Security forces from China and two Central Asian neighbors practiced hunting down violent separatists in a counterterrorism drill along a border area where ethnic Muslim rebels have staged attacks against Beijing's rule, the government said Saturday.

Friday's one-day exercise involved forces from Kyrgyzstan and Tajikistan as well as China and took place along their borders in the western Chinese region of Xinjiang, the government and media reports said.

The scenario called on the three countries to coordinate a manhunt for anti-China separatists who had set up a training camp on the Chinese side of the border, the China News Service said. Flushed out, the rebels hijacked a tourist bus that television footage showed black-suited tactical units storming, shattering the windows to get inside.

Hardly far-fetched, the drill contained situations Chinese security forces have previously encountered in trying to quash the sporadically violent, decades-long rebellion by largely Muslim Uighurs seeking independence for Xinjiang, or what they call East Turkestan.

Those "'East Turkestan' terror forces ... have never stopped threatening us, have ceaselessly plotted violent terrorist attacks, have formed terrorist cells inside the country and are waiting for the opportunity to launch terror attacks," the Ministry of Public Security said in a statement posted on its website about Friday's exercise.

The authoritarian government in Beijing has tried over the past decade to link its struggle against Xinjiang separatism to the wider U.S.-led campaign against militant Islamic terrorism.

Following Osama bin Laden's killing by U.S. commandos, Beijing renewed its appeals for international cooperation this past week, though Chinese foreign policy experts have voiced concern that with the terror leader gone, the United States will devote more efforts to containing China's growing ambitions.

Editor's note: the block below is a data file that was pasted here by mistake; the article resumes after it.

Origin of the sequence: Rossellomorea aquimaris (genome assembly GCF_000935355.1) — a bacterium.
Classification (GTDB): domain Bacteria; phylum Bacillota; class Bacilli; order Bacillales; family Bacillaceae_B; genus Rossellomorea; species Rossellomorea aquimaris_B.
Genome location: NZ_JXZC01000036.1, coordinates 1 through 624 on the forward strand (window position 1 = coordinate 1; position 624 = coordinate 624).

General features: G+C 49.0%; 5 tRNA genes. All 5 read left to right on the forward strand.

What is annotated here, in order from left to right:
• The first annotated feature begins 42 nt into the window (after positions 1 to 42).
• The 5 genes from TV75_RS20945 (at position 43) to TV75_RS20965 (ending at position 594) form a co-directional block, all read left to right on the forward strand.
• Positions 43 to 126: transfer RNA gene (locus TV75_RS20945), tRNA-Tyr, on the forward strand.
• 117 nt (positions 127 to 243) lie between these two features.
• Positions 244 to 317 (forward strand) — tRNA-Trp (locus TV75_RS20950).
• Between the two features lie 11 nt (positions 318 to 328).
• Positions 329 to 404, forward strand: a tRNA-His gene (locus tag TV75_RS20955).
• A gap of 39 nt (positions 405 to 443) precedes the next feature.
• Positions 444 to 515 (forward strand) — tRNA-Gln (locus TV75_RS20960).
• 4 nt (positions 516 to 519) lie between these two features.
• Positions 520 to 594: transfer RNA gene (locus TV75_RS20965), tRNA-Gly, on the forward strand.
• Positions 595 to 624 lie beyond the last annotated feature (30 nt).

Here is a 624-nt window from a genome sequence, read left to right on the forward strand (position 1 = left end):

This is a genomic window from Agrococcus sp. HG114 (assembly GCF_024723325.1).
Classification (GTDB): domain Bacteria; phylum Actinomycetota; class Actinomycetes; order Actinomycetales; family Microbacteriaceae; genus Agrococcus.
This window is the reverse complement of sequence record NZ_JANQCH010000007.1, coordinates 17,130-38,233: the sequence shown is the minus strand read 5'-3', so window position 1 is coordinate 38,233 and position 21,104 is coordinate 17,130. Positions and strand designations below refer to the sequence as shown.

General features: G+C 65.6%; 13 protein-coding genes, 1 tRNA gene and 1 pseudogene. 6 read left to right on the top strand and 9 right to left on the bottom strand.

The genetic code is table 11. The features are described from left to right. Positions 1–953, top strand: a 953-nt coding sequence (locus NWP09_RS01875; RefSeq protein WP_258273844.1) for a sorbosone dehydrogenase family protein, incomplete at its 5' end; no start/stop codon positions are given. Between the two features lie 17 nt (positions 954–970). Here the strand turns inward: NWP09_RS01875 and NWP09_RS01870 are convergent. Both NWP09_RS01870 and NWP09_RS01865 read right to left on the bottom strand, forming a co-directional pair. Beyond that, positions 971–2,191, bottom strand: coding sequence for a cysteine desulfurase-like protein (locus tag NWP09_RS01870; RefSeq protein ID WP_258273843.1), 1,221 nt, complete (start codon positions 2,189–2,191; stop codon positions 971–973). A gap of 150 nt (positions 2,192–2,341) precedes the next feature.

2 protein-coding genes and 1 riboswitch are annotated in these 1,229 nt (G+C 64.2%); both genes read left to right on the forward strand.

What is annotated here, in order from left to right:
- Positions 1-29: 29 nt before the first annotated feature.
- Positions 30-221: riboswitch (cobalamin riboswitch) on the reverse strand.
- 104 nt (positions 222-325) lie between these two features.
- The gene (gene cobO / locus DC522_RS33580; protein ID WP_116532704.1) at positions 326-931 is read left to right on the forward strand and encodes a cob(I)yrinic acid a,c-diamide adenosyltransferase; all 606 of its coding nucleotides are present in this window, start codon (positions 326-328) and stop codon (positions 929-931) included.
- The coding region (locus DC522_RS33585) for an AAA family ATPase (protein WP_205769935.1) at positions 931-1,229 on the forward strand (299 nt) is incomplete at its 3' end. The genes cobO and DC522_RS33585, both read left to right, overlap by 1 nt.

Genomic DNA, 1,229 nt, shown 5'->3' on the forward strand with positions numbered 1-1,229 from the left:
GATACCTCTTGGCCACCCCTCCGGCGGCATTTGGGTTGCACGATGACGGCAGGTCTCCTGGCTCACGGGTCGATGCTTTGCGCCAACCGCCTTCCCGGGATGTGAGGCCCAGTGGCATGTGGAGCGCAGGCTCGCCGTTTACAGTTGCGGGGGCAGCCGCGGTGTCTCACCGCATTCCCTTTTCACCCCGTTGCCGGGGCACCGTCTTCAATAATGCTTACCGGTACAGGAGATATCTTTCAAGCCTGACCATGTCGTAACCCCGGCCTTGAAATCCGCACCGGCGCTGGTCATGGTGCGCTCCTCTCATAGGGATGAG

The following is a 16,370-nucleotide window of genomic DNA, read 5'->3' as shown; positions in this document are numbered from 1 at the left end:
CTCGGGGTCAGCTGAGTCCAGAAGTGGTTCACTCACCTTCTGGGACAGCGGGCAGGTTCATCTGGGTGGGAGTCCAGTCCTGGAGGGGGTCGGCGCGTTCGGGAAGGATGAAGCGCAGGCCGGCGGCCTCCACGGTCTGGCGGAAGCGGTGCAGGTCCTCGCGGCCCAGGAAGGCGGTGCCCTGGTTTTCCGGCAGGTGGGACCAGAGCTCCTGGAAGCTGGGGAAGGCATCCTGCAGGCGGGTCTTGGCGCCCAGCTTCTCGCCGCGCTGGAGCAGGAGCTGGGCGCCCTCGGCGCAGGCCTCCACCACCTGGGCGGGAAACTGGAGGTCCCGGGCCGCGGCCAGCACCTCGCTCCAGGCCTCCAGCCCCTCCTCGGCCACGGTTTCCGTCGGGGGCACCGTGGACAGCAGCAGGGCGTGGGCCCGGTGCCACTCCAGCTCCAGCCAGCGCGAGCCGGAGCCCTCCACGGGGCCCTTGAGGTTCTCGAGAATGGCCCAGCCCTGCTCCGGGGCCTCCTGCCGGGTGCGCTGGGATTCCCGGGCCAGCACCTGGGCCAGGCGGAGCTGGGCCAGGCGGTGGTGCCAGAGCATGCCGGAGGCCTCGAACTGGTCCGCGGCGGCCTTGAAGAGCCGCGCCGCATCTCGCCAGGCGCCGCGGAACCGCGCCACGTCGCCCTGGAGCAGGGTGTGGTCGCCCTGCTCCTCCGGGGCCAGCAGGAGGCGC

Some among the more radical Uighurs trained in Taliban camps in Afghanistan prior to the U.S. invasion in 2001 and since then moved across the border in Pakistan.

Yet critics have said that Beijing is using the counterterrorism campaign to suppress nonviolent calls for independence and that its controls on the practice and teaching of Islam, the influx of Chinese migrants and security drills like Friday's have served to exacerbate resentment among more moderate Uighurs.

The latest drill was the second in five years conducted in Xinjiang under the auspices of the Shanghai Cooperation Organization, a grouping that is comprised of four Central Asian neighbors as well as Russia and China. Beijing has used to project its influence into a strategic, volatile region rich in oil and gas.

Many member states have large Uighur populations. This past week, Kazakhstan and Kyrgyzstan prevented at least five known Uighur activists from leaving to attend a gathering of Uighur exiles in Washington — in what rights groups said was a bow to Beijing's pressure. Officials told two of the activists in Kyrgyzstan that their trip would "harm Sino-Kyrgyz relations," the Germany-based World Uyghur Congress said.

Friday's exercise in Kashi, or Kashgar, an area of forbidding mountains and inviting oases that is the heartland of Uighur culture, involved helicopters and hooded police with semiautomatic weapons rapelling down cliffs. "This shows off China's professional counterterrorism combat forces," the public security statement said.